The continuous release of toxic persistent organic pollutants (POPs) into the environment has raised a need for effective cleanup methods. The tremendous natural diversity of microbial catabolic mechanisms suggests that catabolic routes may be applied to the remediation of POP-contaminated fields. A large number of the recalcitrant xenobiotics have been shown to be removable via the natural catabolic mechanisms of microbes, and detailed biochemical studies of the catabolic methods, together with the development of sophisticated genetic engineering, have led to the use of synthetic microbes for the bioremediation of POPs. However, the steric effects of substituted halogen moieties, microbe toxicity, and the low bioavailability of POPs still deteriorate the efficiency of removal strategies based on natural and synthetic catabolic mechanisms. Recently, abiotic redox processes that induce rapid reductive dehalogenation, hydroxyl radical-based oxidation, or electron shuttling have been reasonably coupled with microbial catabolic actions, thereby compensating for the drawbacks of biotic processes in POP removal. In this review, we first compare the pros and cons of individual methodologies (i.e., the natural and synthetic catabolism of microbes and the abiotic processes involving zero-valent irons, advanced oxidation processes, and small organic stimulants) for POP removal. We then highlight recent trends in coupling the biotic-abiotic methodologies and discuss how the processes are both feasible and superior to individual methodologies for POP cleanup. Cost-effective and environmentally sustainable abiotic redox actions could enhance the microbial bioremediation potential for POPs. PMID:23153459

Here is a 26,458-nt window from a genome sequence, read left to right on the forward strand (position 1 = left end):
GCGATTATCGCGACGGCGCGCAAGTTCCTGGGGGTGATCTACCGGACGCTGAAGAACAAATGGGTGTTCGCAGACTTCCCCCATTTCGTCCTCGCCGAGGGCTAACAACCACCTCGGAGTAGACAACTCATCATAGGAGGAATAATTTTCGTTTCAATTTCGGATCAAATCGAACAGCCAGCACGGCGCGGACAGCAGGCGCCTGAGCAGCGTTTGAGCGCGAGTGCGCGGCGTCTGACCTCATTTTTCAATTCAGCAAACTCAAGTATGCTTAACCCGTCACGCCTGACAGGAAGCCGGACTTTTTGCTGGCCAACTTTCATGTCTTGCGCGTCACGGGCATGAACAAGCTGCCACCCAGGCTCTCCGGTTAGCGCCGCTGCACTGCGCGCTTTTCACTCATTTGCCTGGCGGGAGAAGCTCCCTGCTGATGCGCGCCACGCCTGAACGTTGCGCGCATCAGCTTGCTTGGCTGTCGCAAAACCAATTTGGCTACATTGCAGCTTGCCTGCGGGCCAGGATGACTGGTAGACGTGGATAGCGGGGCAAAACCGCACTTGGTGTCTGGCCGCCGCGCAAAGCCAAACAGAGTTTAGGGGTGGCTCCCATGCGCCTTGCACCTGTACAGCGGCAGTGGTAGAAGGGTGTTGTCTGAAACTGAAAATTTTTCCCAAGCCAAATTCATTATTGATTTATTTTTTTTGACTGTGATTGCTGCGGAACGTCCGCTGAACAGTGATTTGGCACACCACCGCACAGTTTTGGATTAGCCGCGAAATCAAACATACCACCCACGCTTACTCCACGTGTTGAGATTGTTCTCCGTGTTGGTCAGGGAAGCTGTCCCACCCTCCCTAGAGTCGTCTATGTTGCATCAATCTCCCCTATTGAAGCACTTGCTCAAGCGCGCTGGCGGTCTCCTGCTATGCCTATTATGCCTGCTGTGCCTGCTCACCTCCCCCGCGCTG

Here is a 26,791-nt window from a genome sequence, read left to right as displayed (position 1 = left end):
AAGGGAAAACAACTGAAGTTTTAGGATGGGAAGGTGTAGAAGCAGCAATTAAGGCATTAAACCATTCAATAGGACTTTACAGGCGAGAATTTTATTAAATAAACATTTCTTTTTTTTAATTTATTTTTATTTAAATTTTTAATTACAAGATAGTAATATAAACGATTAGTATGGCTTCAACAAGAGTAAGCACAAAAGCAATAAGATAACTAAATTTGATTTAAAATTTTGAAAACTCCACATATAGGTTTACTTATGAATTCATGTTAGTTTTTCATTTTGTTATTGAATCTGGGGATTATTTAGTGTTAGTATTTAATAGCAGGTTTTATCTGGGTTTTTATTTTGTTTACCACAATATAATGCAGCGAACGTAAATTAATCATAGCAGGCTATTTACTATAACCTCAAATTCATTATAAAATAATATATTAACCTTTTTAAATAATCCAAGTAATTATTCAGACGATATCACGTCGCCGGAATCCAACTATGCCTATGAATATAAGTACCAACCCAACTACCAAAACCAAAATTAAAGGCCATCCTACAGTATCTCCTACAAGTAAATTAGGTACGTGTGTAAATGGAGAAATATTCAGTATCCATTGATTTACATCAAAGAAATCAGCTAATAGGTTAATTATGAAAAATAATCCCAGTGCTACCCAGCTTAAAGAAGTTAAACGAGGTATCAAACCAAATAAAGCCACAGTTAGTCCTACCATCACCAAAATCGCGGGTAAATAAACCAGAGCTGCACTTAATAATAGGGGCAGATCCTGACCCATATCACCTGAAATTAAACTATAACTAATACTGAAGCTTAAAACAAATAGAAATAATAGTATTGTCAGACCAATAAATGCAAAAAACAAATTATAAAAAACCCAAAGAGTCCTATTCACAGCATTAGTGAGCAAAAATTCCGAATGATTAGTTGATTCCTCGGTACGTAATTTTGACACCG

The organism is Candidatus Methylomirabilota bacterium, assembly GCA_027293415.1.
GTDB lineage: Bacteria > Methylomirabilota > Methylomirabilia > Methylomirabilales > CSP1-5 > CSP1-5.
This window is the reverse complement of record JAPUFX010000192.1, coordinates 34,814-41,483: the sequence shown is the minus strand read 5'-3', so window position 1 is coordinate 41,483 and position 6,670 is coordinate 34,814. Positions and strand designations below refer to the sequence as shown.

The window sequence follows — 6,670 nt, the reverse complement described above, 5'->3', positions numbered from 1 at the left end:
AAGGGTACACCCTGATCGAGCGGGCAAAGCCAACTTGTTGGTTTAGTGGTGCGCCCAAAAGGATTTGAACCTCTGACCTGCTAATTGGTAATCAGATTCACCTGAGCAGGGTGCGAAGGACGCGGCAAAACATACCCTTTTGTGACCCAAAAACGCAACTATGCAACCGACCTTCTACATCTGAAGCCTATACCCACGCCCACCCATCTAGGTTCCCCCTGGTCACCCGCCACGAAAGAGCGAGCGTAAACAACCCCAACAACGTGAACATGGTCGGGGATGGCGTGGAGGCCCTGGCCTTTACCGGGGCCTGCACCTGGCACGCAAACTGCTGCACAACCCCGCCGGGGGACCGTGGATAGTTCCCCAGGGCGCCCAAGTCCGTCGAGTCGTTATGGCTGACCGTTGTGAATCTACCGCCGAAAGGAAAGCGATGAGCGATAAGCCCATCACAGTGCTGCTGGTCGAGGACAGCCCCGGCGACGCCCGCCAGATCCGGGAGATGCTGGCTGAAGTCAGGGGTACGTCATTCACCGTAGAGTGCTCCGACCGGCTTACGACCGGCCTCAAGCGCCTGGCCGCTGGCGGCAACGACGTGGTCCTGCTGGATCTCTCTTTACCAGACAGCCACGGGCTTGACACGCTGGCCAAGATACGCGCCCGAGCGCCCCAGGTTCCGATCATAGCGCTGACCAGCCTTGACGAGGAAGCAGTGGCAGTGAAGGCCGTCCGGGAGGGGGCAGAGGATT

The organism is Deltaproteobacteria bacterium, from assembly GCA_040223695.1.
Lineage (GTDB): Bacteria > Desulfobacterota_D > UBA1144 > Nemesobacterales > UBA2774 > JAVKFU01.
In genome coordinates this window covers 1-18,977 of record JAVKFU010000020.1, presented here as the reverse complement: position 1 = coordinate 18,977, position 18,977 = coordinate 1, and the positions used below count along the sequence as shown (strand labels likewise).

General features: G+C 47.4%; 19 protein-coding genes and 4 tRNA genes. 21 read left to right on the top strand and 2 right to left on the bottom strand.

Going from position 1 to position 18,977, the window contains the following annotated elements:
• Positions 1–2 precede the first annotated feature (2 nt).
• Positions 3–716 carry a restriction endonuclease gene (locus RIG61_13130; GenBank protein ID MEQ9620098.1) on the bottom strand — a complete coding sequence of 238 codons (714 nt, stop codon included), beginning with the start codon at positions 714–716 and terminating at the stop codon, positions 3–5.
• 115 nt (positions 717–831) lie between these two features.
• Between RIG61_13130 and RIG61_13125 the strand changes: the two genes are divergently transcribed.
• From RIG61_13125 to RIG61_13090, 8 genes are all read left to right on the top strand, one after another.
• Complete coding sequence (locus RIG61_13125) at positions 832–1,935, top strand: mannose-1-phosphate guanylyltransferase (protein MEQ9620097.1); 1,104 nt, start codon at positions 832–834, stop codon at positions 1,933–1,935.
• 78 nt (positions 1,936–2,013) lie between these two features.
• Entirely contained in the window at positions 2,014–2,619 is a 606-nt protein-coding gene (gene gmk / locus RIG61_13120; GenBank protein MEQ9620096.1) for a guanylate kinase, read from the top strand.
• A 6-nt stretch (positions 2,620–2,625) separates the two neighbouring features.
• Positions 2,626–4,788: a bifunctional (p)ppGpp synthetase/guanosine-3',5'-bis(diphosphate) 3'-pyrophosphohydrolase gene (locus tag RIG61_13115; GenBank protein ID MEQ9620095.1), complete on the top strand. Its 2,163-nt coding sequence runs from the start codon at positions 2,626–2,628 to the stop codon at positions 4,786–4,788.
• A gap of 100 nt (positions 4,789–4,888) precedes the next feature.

16. Identification of carbon-encapsulated iron nanoparticles as active species in non-precious metal oxygen reduction catalysts

    PubMed Central

    Varnell, Jason A.; Tse, Edmund C. M.; Schulz, Charles E.; Fister, Tim T.; Haasch, Richard T.; Timoshenko, Janis; Frenkel, Anatoly I.; Gewirth, Andrew A.

    2016-01-01

    The widespread use of fuel cells is currently limited by the lack of efficient and cost-effective catalysts for the oxygen reduction reaction. Iron-based non-precious metal catalysts exhibit promising activity and stability, as an alternative to state-of-the-art platinum catalysts. However, the identity of the active species in non-precious metal catalysts remains elusive, impeding the development of new catalysts. Here we demonstrate the reversible deactivation and reactivation of an iron-based non-precious metal oxygen reduction catalyst achieved using high-temperature gas-phase chlorine and hydrogen treatments. In addition, we observe a decrease in catalyst heterogeneity following treatment with chlorine and hydrogen, using Mössbauer and X-ray absorption spectroscopy. Our study reveals that protected sites adjacent to iron nanoparticles are responsible for the observed activity and stability of the catalyst. These findings may allow for the design and synthesis of enhanced non-precious metal oxygen reduction catalysts with a higher density of active sites. PMID:27538720